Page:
Dog Behavior: Beware of Simple Names for Complex Problems
During their first appointment, my clients told me that their dog had “severe territorial aggression,” and that they had been advised to euthanize him. I looked at the wide-eyed and quaking Hound mix hiding under a chair and had a strong suspicion that the label given to this dog was far from accurate.
As it turned out, the dog was actually terrified of strangers. Not only was his problematic behavior based in fear and totally unrelated to any concept of territory, he had never hurt anyone. He whined, barked and showed his teeth to anyone he didn’t know who got too close to him, giving them an awful scare, but even when people tried to pet him (unwise, but it happened!), he didn’t bite.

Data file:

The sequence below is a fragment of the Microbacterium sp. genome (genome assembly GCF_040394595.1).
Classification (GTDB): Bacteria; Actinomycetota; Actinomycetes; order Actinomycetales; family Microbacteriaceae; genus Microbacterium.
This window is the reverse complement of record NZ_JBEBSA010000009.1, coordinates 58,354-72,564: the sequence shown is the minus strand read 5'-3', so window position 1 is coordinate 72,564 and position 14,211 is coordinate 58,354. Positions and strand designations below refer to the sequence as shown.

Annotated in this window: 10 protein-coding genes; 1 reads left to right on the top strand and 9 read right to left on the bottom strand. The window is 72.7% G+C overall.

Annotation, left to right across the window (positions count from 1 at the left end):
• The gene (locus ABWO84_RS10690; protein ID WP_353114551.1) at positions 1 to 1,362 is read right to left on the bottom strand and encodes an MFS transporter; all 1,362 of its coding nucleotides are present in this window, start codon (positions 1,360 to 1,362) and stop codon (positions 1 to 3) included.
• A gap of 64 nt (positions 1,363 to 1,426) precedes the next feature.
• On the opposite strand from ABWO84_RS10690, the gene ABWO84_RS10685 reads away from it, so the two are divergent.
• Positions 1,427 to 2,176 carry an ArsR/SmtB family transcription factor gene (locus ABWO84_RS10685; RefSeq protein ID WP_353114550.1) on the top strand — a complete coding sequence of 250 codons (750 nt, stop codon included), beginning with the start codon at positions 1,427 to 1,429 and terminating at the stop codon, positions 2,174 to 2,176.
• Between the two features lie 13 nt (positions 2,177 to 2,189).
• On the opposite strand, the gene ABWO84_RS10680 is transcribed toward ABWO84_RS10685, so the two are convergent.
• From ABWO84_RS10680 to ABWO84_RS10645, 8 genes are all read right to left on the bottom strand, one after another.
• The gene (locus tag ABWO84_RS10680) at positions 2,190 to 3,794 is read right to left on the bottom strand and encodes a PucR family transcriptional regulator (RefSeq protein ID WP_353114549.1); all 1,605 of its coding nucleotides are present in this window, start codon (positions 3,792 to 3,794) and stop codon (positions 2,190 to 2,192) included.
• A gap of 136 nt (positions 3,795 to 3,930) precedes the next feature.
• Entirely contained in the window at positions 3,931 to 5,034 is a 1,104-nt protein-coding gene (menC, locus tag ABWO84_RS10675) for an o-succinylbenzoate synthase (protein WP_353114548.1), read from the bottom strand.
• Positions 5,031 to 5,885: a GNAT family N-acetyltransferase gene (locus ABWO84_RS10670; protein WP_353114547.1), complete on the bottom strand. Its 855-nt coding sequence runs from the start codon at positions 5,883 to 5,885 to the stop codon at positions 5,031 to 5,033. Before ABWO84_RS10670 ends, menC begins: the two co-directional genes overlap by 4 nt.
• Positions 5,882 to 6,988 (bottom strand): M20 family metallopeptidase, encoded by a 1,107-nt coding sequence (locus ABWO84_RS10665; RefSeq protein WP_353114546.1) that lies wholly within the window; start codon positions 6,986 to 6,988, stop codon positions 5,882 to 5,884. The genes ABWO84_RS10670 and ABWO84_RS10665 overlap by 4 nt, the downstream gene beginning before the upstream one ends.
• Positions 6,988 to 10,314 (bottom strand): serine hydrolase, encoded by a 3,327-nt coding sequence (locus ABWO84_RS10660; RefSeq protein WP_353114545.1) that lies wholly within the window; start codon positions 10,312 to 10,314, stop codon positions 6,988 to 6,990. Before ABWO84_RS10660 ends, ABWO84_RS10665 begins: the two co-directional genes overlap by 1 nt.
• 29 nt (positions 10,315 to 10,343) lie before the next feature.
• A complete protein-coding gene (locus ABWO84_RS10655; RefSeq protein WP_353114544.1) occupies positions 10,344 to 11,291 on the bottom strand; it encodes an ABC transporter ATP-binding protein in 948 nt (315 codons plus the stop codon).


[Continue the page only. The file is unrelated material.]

Over the years, situations like this have made me increasingly disillusioned about the labels that are so often applied to dogs’ behavior problems. I find that labeling often does more harm than good, especially when the label is wrong.